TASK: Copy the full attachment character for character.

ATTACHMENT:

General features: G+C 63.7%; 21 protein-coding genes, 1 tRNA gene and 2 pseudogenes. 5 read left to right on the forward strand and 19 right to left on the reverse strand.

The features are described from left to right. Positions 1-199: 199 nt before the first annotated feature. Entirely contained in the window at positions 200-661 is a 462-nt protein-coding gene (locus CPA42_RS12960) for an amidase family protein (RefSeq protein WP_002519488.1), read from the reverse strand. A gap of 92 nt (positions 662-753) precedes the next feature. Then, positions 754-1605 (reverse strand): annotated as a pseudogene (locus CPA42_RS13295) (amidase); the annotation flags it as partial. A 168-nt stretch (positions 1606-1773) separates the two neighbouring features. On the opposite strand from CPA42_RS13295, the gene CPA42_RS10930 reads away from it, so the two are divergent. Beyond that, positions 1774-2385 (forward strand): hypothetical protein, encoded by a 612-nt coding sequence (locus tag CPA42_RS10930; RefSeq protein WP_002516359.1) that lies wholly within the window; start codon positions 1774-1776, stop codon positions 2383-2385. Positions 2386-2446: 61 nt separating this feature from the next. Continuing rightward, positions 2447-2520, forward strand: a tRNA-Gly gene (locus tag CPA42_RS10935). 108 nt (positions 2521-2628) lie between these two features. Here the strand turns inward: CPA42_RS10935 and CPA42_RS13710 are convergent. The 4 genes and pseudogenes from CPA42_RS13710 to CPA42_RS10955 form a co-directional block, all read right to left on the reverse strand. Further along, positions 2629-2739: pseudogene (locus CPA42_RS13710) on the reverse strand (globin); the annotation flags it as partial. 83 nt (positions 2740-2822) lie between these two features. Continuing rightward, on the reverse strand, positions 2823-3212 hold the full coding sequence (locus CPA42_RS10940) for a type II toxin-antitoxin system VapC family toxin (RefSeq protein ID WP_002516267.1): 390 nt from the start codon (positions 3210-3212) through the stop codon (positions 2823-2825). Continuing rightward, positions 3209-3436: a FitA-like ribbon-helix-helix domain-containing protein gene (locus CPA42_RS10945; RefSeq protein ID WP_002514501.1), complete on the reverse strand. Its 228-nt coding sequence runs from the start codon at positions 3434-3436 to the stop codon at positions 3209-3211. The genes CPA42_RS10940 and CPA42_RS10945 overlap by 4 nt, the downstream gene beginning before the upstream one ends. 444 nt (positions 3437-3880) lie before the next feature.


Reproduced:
General features: G+C 63.7%; 21 protein-coding genes, 1 tRNA gene and 2 pseudogenes. 5 read left to right on the forward strand and 19 right to left on the reverse strand.

The features are described from left to right. Positions 1-199: 199 nt before the first annotated feature. Entirely contained in the window at positions 200-661 is a 462-nt protein-coding gene (locus CPA42_RS12960) for an amidase family protein (RefSeq protein WP_002519488.1), read from the reverse strand. A gap of 92 nt (positions 662-753) precedes the next feature. Then, positions 754-1605 (reverse strand): annotated as a pseudogene (locus CPA42_RS13295) (amidase); the annotation flags it as partial. A 168-nt stretch (positions 1606-1773) separates the two neighbouring features. On the opposite strand from CPA42_RS13295, the gene CPA42_RS10930 reads away from it, so the two are divergent. Beyond that, positions 1774-2385 (forward strand): hypothetical protein, encoded by a 612-nt coding sequence (locus tag CPA42_RS10930; RefSeq protein WP_002516359.1) that lies wholly within the window; start codon positions 1774-1776, stop codon positions 2383-2385. Positions 2386-2446: 61 nt separating this feature from the next. Continuing rightward, positions 2447-2520, forward strand: a tRNA-Gly gene (locus tag CPA42_RS10935). 108 nt (positions 2521-2628) lie between these two features. Here the strand turns inward: CPA42_RS10935 and CPA42_RS13710 are convergent. The 4 genes and pseudogenes from CPA42_RS13710 to CPA42_RS10955 form a co-directional block, all read right to left on the reverse strand. Further along, positions 2629-2739: pseudogene (locus CPA42_RS13710) on the reverse strand (globin); the annotation flags it as partial. 83 nt (positions 2740-2822) lie between these two features. Continuing rightward, on the reverse strand, positions 2823-3212 hold the full coding sequence (locus CPA42_RS10940) for a type II toxin-antitoxin system VapC family toxin (RefSeq protein ID WP_002516267.1): 390 nt from the start codon (positions 3210-3212) through the stop codon (positions 2823-2825). Continuing rightward, positions 3209-3436: a FitA-like ribbon-helix-helix domain-containing protein gene (locus CPA42_RS10945; RefSeq protein ID WP_002514501.1), complete on the reverse strand. Its 228-nt coding sequence runs from the start codon at positions 3434-3436 to the stop codon at positions 3209-3211. The genes CPA42_RS10940 and CPA42_RS10945 overlap by 4 nt, the downstream gene beginning before the upstream one ends. 444 nt (positions 3437-3880) lie before the next feature.